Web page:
- limiting access to colleagues who need to see the data — this should include only people who have a legitimate need to use the data for policy, managerial, operational, or other appropriate decision-making purposes in advance of the official statistics publication
- clearly marking data as ‘sensitive’
- ensuring people with access understand their responsibilities under the Code and know they must not put the data in the public domain
- keeping records of who has access to the data — if the data are particularly sensitive it should be a requirement to keep a list of the names of people who have access to the data, but if the data are less sensitive you could record details of groups of people with access applying clear ‘conditions of use’ for access to the data
Users of unpublished management information that contributes to official statistics must:
- follow the ‘conditions of use’ attached to the data — this also applies to anyone outside the owner organisation, such as staff in other organisations who may be collaborating on an initiative that spans several departments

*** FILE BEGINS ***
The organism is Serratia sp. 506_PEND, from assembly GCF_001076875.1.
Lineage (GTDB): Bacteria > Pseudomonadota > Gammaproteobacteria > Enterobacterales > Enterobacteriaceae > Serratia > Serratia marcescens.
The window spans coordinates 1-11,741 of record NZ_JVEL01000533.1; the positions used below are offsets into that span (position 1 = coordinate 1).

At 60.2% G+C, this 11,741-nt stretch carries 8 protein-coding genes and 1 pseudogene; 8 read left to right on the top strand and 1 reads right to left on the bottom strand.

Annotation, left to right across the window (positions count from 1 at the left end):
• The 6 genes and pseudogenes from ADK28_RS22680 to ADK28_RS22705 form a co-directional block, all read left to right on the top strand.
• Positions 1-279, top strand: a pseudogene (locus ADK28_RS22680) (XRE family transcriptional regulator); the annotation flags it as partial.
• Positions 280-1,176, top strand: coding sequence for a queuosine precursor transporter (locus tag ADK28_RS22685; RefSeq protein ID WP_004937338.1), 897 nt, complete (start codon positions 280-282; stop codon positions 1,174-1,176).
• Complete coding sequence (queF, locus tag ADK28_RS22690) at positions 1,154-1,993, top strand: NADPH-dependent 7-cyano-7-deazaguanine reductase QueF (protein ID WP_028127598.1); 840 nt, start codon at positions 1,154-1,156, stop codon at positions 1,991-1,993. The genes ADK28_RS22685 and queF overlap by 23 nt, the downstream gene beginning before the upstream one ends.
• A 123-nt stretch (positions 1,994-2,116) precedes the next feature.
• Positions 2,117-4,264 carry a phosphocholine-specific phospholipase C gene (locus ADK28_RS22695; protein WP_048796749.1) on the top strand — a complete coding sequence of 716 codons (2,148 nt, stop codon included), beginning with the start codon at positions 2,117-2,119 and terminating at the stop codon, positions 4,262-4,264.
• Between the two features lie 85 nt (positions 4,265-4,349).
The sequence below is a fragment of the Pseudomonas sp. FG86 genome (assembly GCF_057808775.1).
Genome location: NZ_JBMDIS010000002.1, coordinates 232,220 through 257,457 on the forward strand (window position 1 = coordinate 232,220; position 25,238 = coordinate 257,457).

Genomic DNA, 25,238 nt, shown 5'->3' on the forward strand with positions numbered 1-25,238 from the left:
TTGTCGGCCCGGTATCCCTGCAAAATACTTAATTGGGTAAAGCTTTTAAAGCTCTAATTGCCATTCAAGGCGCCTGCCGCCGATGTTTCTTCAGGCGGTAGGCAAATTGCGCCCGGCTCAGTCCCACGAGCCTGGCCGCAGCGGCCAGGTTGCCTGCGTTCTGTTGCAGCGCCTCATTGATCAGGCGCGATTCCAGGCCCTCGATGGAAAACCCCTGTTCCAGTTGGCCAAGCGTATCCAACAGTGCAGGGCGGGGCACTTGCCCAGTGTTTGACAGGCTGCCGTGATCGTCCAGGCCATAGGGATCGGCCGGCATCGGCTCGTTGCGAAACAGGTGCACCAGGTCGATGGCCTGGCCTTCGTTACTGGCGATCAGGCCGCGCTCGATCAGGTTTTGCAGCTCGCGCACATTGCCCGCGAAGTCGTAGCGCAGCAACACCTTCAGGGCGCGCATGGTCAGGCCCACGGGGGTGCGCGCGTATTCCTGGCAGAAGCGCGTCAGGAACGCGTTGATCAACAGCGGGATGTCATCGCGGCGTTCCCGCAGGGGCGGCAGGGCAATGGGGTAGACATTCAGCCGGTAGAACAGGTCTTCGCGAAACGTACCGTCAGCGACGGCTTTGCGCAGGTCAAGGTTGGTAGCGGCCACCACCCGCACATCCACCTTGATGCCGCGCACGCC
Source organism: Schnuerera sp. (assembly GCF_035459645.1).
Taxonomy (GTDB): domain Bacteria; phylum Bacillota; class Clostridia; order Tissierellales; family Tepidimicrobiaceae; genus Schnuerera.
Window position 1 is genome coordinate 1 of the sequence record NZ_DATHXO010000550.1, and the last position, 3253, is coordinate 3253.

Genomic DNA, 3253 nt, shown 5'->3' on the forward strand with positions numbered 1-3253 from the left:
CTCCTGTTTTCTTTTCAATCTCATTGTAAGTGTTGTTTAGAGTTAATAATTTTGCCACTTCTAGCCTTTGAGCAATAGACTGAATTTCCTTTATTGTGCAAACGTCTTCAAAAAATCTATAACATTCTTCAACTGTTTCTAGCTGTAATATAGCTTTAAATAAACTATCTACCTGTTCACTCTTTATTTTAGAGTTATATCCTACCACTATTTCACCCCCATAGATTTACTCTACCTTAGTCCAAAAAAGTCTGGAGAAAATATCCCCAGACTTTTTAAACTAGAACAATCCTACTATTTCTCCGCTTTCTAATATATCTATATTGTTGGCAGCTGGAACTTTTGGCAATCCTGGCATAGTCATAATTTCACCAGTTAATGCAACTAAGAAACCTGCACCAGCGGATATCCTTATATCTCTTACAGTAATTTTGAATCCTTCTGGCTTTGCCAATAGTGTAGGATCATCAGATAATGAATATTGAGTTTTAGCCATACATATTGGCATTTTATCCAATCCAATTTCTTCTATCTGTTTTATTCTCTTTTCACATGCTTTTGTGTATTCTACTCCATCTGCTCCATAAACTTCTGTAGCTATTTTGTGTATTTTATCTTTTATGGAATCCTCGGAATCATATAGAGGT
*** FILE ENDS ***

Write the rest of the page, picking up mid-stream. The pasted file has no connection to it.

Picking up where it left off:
- avoid ad hoc or selective comments on, or reporting of, unpublished data
- avoid making any public statement that prejudges or pre-empts the contents of any future statistical release
When to publish management information
Any public statement should ideally use official statistics if they are available. But if someone who has access to internal management information wants to use it in a speech or statement, an assessment needs to be made about whether it is in the public interest for this information to be used before the scheduled publication of official statistics. You should consult the HoP who can advise on options, and the data should be published using the methods set out in this guidance.
We must avoid the selective publication of favourable data, or any action that might encourage such a perception. Departments should aim to publish official statistics according to a timetable which achieves a balance between:
- the timeliness of release
- user needs
- resource availability
This will help to avoid the need to publish unscheduled data.
You should consider a routine Official Statistics publication if there are repeated ad hoc releases of similar content.